We had agreed a while back to be on the lookout for lunch, and as we zip past the Oxbow Inn - overlooking Oxbow Lake - I honk and point; Christa looks back and signals a u-turn. Today's special is chicken-and-sausage soup, unexpectedly one of the best soups I've ever tasted. The Oxbow Inn is motorcycle friendly, and on weekends, you find lots of different bikes and bikers visiting.

Here, even the streams have curves and bends.

The many brown and yellow signs along these roads remind me of those old National Geographic stories where people wore penny loafers and wandered the great outdoors in fin-tailed Chevys. On Route 8, we receive fair warning: "6 miles bad road." I ride my pegs, but even so, the scenery is beautiful; we parallel a stream with a stone bed, escorted by Monarch butterflies. We pass Loon Lake and Brant Lake, and at Hague, shortly before reaching Lake George and 9-N south towards home, we investigate the Country Store. Here, you'll find a deli, groceries, pizza, ice cream, filet mignon, drugstore supplies, fishing rods, oars, hardware, and...a music repair shop, with pianos and keyboards in various stages of assembly.

Day 2: Towns and Farms

Today, we'll ride through lands that served as a backdrop to America's early history - from Native American days to the French and Indian War and the American Revolution - and villages established in the 1700s. We leave via compact downtown Glens Falls, which, with its several first-class restaurants, a new, Broadway-worthy theater, a "dinner-and-a-movie" house, shops, a sports arena, a pool hall, and the Hyde Museum and Chapman Historical Society, offers visitors the amenities of a miniature metropolis.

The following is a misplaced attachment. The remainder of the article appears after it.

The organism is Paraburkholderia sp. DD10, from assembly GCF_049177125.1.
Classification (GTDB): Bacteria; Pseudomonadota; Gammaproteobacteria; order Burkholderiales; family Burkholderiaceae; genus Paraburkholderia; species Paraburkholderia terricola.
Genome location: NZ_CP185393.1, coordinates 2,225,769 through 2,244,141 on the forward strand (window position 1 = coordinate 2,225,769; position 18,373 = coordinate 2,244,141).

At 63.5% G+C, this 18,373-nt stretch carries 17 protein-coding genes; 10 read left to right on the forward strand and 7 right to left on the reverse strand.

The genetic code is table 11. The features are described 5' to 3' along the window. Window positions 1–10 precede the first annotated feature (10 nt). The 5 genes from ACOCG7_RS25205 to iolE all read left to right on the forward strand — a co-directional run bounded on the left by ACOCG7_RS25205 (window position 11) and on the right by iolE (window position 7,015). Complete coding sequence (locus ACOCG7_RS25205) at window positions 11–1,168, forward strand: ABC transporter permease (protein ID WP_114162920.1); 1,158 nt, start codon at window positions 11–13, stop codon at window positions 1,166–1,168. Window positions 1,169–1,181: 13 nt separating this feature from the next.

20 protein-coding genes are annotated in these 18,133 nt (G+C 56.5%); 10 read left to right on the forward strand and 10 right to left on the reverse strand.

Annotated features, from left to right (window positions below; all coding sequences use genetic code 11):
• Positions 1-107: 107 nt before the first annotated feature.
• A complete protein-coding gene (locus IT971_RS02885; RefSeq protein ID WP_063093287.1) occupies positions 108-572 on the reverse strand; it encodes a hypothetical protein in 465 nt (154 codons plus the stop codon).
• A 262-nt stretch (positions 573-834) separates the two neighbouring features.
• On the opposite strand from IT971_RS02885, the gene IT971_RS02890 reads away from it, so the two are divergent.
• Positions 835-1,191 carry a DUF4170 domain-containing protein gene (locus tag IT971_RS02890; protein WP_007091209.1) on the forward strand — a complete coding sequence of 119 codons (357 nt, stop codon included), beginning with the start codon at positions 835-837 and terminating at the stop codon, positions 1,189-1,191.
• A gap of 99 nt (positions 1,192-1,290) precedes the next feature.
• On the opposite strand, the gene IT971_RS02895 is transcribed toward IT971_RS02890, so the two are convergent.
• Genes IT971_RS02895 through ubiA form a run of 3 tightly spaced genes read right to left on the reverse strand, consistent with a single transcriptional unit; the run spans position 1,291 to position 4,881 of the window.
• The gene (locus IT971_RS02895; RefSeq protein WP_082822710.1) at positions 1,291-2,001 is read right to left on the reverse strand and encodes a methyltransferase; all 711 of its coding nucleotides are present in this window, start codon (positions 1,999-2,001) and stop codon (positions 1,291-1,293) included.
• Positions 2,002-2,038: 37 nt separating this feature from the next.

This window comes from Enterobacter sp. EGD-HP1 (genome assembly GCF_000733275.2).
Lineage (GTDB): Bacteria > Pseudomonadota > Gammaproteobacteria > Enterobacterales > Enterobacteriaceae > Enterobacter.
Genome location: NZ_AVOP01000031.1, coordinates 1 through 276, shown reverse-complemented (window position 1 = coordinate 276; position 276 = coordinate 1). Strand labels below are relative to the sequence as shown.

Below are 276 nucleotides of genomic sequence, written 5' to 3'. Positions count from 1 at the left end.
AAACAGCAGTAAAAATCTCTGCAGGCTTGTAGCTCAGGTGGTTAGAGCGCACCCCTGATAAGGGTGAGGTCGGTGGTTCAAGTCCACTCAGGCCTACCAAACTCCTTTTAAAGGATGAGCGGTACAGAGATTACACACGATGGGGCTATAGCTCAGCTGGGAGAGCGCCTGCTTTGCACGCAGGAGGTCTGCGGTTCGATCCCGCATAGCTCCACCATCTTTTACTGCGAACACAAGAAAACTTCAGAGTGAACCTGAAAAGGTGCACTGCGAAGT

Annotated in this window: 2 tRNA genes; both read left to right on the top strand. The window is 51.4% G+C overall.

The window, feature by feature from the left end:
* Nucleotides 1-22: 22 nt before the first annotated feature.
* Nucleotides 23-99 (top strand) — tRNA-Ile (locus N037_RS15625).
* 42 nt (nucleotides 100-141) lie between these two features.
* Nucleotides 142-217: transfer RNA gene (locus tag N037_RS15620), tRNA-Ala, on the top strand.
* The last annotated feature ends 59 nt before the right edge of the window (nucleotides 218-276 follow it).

In and out of quaint Hudson Falls and Ft. Edward, we are quickly in the countryside, passing a graveyard crowded with flat, worn tombstones. The familiar Singer-sewing-machine sound of Christa's BMW echoes back. At Route 372, we encounter the first set of the day's bends and curves: the beauty is that the land is mostly even, and you can see your track far ahead. We coast through the artsy town of Cambridge, where shopkeepers are setting up for what will be a busy Saturday.

Nature and civilization complement each other in these parts.

A downhill right brings us into Hoosick Falls, where Main Street looks like a Hollywood movie-set for a period piece, and where Grandma Moses was "discovered" when she was 80. As we ramble through quiet and spread-out residential and rural areas, a huge flock of starlings darkens the sky over a fleet of bright red tractors, and wild turkeys along the road glance at us with little interest.

We pick up an unremarkable stretch of Route 22 as a means to an end: a personal favorite, Route 26, with some eight miles of turns, up hill, down dale, through the woods, and over a creek, ending at Route 66. I'm sure that Christa has a big grin on her face - as do I.

The fun continues in the land of the "Chathams": East, North, Old, Circle, and just plain Chatham. Old Chatham is an adorable intersection, very upscale these days. Paradoxically, a friend's grandfather had long ago owned the now chic Old Country Store, at a time when people came there to get milk and fresh eggs, and there was sawdust on the floor.